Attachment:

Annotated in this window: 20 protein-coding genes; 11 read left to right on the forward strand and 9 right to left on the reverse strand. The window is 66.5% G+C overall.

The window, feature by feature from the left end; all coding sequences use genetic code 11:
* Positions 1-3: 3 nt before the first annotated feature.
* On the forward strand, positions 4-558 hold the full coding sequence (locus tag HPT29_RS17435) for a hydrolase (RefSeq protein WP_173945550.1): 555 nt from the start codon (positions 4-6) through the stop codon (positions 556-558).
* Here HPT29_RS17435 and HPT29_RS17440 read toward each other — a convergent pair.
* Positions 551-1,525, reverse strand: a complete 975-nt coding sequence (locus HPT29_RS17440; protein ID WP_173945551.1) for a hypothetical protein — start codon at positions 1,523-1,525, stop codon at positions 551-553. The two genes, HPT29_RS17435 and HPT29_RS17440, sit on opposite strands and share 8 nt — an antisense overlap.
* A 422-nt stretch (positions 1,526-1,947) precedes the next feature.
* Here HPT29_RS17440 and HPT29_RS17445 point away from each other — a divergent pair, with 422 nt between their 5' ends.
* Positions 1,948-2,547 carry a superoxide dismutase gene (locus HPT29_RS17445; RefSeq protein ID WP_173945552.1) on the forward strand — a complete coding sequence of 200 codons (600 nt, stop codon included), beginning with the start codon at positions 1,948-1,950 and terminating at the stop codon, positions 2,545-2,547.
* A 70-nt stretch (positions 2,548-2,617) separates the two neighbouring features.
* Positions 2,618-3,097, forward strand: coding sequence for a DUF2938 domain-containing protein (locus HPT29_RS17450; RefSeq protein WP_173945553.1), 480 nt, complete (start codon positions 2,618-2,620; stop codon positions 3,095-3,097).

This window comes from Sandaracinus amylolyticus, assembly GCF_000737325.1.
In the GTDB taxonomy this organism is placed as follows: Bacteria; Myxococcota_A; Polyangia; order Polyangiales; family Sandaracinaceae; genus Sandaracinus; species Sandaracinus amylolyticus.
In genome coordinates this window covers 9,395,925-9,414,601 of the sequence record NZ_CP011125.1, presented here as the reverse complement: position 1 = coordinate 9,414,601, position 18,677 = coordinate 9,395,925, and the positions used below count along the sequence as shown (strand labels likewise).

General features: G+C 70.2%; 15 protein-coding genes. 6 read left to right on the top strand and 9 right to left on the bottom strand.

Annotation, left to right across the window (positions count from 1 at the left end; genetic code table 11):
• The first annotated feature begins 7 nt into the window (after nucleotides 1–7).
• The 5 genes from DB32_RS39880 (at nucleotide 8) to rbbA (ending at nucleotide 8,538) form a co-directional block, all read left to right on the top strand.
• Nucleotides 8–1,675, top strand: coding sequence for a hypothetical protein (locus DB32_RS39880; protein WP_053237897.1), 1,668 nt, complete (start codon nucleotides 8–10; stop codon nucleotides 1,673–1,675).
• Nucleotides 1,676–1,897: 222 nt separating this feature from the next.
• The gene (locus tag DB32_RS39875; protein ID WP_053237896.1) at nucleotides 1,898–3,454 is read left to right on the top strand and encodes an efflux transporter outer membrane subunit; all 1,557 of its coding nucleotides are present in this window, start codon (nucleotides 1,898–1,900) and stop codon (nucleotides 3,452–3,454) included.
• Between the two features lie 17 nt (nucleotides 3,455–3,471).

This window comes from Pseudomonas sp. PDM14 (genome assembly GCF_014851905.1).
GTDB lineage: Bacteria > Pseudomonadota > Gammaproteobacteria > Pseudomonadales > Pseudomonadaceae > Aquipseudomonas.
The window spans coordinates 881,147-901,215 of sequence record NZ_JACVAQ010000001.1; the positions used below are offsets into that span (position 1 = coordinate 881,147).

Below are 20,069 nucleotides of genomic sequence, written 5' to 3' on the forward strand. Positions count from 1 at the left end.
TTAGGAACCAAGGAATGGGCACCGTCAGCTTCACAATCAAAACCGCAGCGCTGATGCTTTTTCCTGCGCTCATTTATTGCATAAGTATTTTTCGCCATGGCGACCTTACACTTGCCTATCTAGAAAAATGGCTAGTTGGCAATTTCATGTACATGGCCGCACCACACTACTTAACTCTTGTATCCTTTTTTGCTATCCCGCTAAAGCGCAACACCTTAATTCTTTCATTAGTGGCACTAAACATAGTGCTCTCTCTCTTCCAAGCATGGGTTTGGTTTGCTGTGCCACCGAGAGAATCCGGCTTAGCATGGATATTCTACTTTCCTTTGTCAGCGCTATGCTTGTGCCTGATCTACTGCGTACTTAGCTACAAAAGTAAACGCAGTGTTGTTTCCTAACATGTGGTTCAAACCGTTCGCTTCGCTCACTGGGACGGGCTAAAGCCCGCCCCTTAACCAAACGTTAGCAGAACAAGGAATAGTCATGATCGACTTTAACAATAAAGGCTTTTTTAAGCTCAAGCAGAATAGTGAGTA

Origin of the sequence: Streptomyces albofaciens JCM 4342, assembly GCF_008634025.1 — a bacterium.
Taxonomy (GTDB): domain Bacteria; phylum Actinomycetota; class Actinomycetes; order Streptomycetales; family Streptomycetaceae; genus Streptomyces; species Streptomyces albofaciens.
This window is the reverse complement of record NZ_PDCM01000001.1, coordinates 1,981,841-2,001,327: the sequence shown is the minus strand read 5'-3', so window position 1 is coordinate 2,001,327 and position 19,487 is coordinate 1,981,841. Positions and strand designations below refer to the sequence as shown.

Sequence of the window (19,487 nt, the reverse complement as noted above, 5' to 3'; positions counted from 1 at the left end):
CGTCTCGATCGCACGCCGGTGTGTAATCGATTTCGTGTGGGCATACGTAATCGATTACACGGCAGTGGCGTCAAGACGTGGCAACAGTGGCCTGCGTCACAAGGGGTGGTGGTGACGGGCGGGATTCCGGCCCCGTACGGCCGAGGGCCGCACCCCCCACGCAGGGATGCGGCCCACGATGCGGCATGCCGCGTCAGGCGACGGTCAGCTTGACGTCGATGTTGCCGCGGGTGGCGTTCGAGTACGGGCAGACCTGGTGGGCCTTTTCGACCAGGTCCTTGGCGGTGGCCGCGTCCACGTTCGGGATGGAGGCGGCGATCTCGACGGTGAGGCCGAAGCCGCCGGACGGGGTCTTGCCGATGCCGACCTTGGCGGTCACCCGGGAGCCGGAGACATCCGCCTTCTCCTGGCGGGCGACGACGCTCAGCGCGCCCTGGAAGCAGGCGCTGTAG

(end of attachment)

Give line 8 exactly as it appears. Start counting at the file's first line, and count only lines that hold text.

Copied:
* Here HPT29_RS17440 and HPT29_RS17445 point away from each other — a divergent pair, with 422 nt between their 5' ends.